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Something Must Be Done About Officiating

If you read some of my earlier postings, you'll know I said that no matter how bad the officating is, I adamantly refuse to ever blame the referees for a loss, nor give them credit for a win. However, while on the road yesterday, I was listening to the NFL Network on Sirius Radio. If you love football like I know you do and don't have Sirius, then you are missing great football talk by great hosts ALL DAY LONG! Great hosts, interviews with players, coaches and excellent fans' questions and comments. Get it- NOW! It's worth the monthly cost itself, not to mention you get tons of great music, Howard Stern (uncensored=great!), Playboy Radio (insert driving while listening rude comments here!) and EVERY NFL game, both the home and away feeds.

Anyway, back to my original point. Yesterday, the hosts were both Pat Kirwin and former Dallas Cowboy GM Gil Brandt. They were discussing the state of the officiating in the NFL and the recent rash of poor calls in close games. They focused on the opinions of many (including me) that you shouldn't blame a loss on the refs because of letting the game be so close in the first place for one play or call to make the difference. Brandt's comment, and you've got to have tons of respect for his insight into the game, was that the playing field is so incredibly level and the competition is so strong between even the strongest and weakest teams, that one play or call can absolutely make the difference in a game. He went on to say that when he was the GM, there was a huge difference between the best and worst teams and there rarely was the types of upsets we see with regularity week after week nowadays. The salary cap has brought the ability to compete and give hope to every NFL team, at least until the season starts. On the other hand, in MLB for example (where there is no salary cap), you know which teams are already out of it next season (such as my Baltimore Orioles), and even though the Tampa Rays have become a good team, you pretty much can list the also-rans every year. In the NFL however, any team can leap to the top of the league, and can drop to the bottom, thanks mostly to the salary cap.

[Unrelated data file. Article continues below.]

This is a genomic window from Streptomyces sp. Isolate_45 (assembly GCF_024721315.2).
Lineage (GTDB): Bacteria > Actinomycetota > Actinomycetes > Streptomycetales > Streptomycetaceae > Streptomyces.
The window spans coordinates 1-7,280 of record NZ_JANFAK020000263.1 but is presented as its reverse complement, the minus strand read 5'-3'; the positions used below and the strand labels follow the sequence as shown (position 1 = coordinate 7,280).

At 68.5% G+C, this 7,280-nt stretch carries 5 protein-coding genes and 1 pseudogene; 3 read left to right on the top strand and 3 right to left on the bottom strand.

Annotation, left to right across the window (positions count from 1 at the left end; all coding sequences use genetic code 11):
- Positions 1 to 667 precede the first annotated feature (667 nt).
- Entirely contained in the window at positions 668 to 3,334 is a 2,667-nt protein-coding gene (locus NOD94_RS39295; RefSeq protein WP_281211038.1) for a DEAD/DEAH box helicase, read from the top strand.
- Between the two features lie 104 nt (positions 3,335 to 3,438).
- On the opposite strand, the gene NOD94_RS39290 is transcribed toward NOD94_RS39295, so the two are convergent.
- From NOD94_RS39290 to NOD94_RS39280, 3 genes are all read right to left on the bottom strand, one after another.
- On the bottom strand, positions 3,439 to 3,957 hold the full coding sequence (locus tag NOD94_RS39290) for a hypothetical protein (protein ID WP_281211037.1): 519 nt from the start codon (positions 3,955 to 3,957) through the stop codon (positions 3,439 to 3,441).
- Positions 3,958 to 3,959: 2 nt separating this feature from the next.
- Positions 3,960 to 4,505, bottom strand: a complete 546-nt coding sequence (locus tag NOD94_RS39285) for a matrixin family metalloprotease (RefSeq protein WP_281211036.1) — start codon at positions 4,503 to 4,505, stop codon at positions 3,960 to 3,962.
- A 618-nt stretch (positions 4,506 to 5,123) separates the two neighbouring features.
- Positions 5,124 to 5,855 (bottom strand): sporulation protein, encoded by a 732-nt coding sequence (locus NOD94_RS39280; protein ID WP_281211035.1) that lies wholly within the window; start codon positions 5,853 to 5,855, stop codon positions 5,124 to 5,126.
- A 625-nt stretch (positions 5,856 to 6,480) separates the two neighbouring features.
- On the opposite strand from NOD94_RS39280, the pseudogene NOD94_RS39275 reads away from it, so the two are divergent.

But we digress. I am in the process of believing that I am having an epiphany over this situation and am beginning to see the value in what Brandt said. The games are so close, as there are so few that are blowouts each week. Even the games with double digit point spreads rarely cover (Giants, Cowboys over Bengals) and sometimes even result in upsets (Dolphins over Pats). The pro athletes are so good that one play can set the tone of the game and change it from a win to a loss, or vice versa. Thus, the same thing must then go for the officiating as well. One obvious bad call can take a well played close game and turn it in one team's favor. This might not actually win or lose the game for a team, but it certainly can set the wheels in motion, change momentum and turn the tide (like the cliche's?).

While I am not flat out changing my stance on the officials' definite effect on the outcome of games, it has seemed to be dramatically worse in critical times this season. The game has gotten so fast with the athletes bigger and stronger and too quick for even six officials (?) to monitor every bit of every play. The replay option has helped at times, but needs to be expanded to include so much more opportunities for the review of close plays or calls. I realize the league doesn't want to see the games going four or five hours, but I'm sure every team and fan would not have a problem of extending the time it took to complete a game if it meant getting the calls correct.

This is a great topic to debate and we could all list specific plays in games that were "affected." What say you?